Herbicide mixtures applied in the spring or fall for absinth wormwood control

Herbicide mixtures applied in the spring or fall for absinth wormwood control. Rodney G. Lym. (Department of Plant Sciences, North Dakota State University, Fargo, ND 58108-6050). 

Published in: Western Society of Weed Science Research Progress Reports, 2015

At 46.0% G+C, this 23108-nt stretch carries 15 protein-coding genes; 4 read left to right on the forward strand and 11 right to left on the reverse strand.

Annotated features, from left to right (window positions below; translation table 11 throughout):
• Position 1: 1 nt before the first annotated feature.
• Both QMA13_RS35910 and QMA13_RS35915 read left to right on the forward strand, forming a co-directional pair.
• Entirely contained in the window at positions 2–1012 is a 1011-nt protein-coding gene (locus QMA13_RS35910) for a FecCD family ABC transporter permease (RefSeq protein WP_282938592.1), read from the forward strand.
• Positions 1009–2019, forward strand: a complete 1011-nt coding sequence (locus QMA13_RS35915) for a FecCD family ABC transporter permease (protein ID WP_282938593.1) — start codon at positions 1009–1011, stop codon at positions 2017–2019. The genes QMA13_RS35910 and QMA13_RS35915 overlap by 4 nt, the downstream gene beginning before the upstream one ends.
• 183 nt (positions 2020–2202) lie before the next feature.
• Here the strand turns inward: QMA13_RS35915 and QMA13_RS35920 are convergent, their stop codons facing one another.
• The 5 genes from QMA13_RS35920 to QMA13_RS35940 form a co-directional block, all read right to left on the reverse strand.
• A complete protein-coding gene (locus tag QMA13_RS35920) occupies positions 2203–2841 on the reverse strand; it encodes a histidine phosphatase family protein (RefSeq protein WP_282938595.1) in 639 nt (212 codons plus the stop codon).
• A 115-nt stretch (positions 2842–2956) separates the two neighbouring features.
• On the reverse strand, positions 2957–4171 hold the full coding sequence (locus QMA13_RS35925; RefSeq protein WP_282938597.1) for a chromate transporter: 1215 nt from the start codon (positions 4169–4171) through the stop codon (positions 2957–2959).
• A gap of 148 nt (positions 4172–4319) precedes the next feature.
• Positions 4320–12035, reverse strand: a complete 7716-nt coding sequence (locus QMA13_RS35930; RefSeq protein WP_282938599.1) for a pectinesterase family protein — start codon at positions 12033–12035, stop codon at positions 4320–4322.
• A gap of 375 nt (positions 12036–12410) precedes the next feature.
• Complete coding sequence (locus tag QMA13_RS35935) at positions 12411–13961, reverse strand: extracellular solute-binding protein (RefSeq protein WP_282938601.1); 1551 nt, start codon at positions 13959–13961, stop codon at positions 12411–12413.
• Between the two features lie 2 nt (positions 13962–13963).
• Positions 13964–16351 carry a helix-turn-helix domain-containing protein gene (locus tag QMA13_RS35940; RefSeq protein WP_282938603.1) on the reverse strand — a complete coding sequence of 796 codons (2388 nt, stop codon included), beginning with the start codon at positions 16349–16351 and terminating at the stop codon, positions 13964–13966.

Aminopyralid [Milestone specialty herbicide] and clopyralid [Transline specialty herbicide] are commonly used to control absinth wormwood in a variety of environments. Aminocyclopyrachlor (AMCP) has also been used to control absinth wormwood in non-grazed or hayed areas. Often combinations of herbicides have provided better long-term control of invasive species than a single herbicide used alone. The purpose of this research was to evaluate aminopyralid or AMCP applied at reduced rates with other herbicides for long-term absinth wormwood control. The aminopyralid study was established on an active gravel quarry near Valley City, ND that was heavily infested with absinth wormwood. The treatments were applied on May 26 or September 15, 2011. Absinth wormwood was in the vegetative growth stage and 11 to 18 inches tall when treatments were applied in May. Because absinth wormwood grows 4 to 6 feet tall, the plot area was mowed in late-July 2011. The plants had regrown and were 6 to 8 inches tall when the fall treatments were applied. The AMCP study was established within a fenced area of a horse pasture near Spiritwood, ND. Herbicides were applied on June 3, 2013 when absinth wormwood was 4 to 16 inches tall in the rosette growth stage. Fall treatments were applied on September 13, 2013 to plants that had 12 to 18 inches of regrowth after being mowed in August. Herbicides were applied using a hand-held boom sprayer delivering 17 gpa at 3 5 psi. Experimental plots were 10 by 30 feet at Valley City and 10 by 25 feet at Spiritwood. Treatments were replicated four times in a randomized complete block design. Absinth wormwood control was evaluated visually using percent stand reduction compared to the untreated control. All treatments that contained aminopyralid or clopyralid provided 90% or better absinth wormwood control36 months after treatment (MAT) whether applied in June or September (Table 1 ). The most cost-effective treatment was clopyralid plus aminopyralid at 2.4 + 0.5 ozJA which provided 95% absinth wormwood control36 MAT treatment. The least effective treatment was dicamba applied at 16 ozJ A in the spring which provided 56% absinth wormwood control by the end of the study. All treatments that contained AMCP or aminopyralid applied alone provided 90% or more absinth wormwood control the season after treatment in the pasture location (Table 2). Control was similar whether AMCP at 1.1 or 1.8 ozJA was applied with chlorsulfuron, metsulfuron, or 2,4-D. In summary, absinth wormwood was easily controlled with aminopyralid or clopyralid applied alone or in combination and with any treatment that contained AMCP whether applied in the spring or fall. The choice of treatments should be based on both cost and other target weeds in the same area where absinth wormwood has established.